He finds writing “adult” fiction too cluttered with description – but he doesn’t write “children’s books”, nor does he write for boys, he just writes adventures – the reason his main character is a boy is because that is what he knows about, and the reason Alex is 14 years old is because that’s an age he finds interesting. The abstract quality of boyhood doesn’t change and Horowitz hasn’t forgotten what it was like when he was 14; he does has difficulty believing he’s the age he is, and thinks it’s weird. (He was born in 1955, the same year as me, and I can empathise: I think it’s weird too, being this old, especially counting the years backwards from your birth year – it’s got back to Queen Victoria now!)
When he’s writing he just wants to keep the narrative moving, he calls it the ‘locomotive’, that which carries the reader through the book, and he believes that even one wrong word can slow the pace enough for a reader to decide to go and do something else – and most teenagers have plenty of other things to distract them.
Now his own children are 19 and 21 he has to borrow friends’ children to read the manuscript for feedback; what he’s most worried about (especially in the later books which have become darker) is upsetting the reader, he writes for entertainment and escapism; he writes mysteries because they catch the interest of the reader more quickly, and he likes mysterious things, illusions and trompe l’oeil, for example.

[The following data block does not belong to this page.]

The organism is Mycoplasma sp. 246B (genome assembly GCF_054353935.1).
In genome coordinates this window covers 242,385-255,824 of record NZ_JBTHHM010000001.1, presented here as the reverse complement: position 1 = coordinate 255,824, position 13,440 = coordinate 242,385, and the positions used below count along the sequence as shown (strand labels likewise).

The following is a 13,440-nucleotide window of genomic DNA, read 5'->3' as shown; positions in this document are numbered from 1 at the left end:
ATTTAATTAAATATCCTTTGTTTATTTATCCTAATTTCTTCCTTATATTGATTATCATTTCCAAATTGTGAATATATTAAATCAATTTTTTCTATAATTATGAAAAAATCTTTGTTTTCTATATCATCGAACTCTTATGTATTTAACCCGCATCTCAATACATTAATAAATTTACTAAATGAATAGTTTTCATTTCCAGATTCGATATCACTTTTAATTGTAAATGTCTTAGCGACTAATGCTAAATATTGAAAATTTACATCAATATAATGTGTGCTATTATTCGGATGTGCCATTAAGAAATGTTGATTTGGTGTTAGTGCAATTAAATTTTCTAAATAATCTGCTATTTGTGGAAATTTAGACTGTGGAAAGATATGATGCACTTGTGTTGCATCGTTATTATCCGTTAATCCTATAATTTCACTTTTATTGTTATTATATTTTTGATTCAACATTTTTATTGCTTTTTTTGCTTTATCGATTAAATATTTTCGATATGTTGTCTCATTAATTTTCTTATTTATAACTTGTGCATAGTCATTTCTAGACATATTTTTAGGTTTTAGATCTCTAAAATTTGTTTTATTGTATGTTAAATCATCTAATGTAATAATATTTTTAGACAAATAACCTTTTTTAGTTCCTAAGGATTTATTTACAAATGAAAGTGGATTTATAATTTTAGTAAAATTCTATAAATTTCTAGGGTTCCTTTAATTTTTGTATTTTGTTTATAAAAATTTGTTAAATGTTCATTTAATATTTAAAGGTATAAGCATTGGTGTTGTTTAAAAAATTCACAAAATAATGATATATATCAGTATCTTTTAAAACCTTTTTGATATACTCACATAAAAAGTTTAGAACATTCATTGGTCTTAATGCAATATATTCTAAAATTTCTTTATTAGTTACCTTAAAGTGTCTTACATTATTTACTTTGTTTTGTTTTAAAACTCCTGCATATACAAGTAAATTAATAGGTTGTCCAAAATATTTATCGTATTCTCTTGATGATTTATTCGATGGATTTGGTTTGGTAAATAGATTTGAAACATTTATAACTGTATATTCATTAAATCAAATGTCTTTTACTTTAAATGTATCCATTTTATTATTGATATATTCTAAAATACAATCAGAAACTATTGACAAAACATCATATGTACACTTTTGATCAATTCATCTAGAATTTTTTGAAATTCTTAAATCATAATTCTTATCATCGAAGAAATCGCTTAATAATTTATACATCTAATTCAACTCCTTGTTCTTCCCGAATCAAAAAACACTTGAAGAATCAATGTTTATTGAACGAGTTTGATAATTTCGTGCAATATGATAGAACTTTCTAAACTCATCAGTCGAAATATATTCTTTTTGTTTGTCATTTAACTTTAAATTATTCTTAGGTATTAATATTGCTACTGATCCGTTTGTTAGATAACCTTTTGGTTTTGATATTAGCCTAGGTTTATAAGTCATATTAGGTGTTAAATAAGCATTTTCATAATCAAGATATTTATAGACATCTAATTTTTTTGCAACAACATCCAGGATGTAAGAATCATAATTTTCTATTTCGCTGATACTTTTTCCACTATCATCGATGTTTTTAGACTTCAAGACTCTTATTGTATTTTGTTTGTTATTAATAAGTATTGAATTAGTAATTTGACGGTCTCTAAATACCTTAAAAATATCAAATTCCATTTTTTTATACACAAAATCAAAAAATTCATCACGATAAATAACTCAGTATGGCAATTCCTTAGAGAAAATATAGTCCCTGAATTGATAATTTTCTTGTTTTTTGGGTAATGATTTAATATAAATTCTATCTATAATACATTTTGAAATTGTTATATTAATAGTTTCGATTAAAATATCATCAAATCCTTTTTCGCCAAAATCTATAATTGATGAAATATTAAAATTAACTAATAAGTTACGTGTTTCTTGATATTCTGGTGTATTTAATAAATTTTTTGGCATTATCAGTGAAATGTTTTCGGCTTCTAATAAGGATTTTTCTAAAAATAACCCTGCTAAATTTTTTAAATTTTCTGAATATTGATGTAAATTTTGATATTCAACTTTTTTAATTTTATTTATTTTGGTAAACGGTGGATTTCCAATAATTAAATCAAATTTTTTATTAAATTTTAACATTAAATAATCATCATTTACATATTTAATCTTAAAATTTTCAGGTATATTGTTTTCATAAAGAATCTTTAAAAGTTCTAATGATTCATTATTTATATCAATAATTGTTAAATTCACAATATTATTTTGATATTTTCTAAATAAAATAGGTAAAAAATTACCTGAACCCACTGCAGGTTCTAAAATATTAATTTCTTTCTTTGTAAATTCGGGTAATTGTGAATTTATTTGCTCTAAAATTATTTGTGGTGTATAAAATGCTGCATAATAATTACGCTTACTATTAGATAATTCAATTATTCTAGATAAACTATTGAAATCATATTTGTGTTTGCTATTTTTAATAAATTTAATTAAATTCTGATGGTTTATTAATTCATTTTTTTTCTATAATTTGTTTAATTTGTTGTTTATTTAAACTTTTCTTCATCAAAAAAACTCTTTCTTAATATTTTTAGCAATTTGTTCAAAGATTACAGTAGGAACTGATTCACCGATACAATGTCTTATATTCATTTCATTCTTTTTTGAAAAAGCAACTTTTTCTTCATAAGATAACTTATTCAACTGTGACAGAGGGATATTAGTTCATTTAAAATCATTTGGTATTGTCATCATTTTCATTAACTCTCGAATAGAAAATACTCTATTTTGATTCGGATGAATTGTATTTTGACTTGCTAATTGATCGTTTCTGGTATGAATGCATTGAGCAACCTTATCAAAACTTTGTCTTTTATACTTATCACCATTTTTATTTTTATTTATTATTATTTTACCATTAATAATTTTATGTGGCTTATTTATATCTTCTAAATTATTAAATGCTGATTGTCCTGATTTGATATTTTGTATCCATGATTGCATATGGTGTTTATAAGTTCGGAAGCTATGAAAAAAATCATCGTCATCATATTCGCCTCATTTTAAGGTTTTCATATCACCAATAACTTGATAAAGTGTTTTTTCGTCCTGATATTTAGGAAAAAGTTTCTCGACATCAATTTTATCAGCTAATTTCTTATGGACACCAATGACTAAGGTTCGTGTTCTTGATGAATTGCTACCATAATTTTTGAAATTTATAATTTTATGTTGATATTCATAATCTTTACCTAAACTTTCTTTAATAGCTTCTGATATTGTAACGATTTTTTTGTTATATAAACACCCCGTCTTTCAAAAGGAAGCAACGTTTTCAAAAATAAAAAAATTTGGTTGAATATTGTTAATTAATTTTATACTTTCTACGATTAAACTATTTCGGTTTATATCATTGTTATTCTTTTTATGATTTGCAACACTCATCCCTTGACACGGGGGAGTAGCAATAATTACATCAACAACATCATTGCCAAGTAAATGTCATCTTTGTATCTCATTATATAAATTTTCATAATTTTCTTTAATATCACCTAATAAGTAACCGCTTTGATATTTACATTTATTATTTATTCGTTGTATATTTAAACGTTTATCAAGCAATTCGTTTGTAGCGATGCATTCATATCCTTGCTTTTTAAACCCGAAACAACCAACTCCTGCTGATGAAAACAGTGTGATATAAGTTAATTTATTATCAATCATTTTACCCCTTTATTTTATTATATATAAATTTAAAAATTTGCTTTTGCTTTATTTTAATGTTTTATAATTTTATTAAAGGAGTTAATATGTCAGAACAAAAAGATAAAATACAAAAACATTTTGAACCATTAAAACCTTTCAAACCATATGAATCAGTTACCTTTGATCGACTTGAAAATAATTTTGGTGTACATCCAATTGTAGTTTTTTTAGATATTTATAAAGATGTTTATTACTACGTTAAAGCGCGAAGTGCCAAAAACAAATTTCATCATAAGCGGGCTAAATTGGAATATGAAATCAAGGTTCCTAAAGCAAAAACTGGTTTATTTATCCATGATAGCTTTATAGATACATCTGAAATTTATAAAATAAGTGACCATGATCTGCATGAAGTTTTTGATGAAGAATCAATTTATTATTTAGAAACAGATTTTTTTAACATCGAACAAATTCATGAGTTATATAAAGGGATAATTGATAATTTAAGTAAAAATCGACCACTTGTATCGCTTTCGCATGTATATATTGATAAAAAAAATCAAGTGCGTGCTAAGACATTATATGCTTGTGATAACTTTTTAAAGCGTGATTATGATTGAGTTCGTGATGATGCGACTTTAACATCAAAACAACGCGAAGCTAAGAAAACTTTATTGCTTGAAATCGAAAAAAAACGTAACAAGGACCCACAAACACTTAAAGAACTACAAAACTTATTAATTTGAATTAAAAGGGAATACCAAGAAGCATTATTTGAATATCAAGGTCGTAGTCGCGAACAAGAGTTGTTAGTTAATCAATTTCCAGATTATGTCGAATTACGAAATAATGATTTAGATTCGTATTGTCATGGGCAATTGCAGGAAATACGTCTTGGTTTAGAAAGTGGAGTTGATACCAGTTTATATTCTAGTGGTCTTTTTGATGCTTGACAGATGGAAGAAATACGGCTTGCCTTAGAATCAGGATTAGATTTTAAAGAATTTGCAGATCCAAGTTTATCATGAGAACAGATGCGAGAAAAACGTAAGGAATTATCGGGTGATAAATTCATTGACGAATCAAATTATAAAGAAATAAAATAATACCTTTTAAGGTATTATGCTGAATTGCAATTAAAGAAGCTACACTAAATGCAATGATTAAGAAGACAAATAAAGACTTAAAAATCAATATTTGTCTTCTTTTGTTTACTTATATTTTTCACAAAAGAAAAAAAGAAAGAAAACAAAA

Second to writing he like reading best, and he likes reading because when you read about things you get a glimpse of what is possible in the world, something you can’t do from observing the world.
Anthony Horowitz was most companionable and self-effacing, my 13-year-old daughter said that she felt he could easily be a friend speaking, and that his character coming through into his writing must be why his books are so enjoyable. She met a children’s author at school a while ago – she said he was boring to listen to, and when she tried reading one of his books it was boring to read. This resonates interestingly with Horowitz’s saying that he thinks that writing is part telepathy – if you find writing a chore that will impart itself to the reader, whereas if you find the writing exciting and enjoyable, then that, also, will come across to the reader. I think, too, a writer’s character comes through into the writing, and he gave every impression of being (for want of a better word) nice.
As an example of his self-effacement, he thinks that his success is due to luck – the luck of writing the Alex Rider books before someone else did something similar; he wrote fifteen books before Ryder and they weren’t particularly successful.
Lastly, a couple of notes: Stormbreaker is his favourite Alex Rider novel, as it’s the one he met Alex in (the plot for Point Blanc came first but the novel didn’t get written until after Stormbreaker had set the scene).
And my favourite snippet of information: two of the villains in the novels are based on Elton John and Philip Schofield.
The talk was recorded, and will be available to listen to on the Connecting Conversations website, so you can fill in the gaps and find out how much of the talk I have misremembered; there are many other talks archived there already, including Sebastian Faulks, Quentin Blake, Grayson Perry, Al Alvarez, Michael Rosen, Esther Freud, and Minette Walters.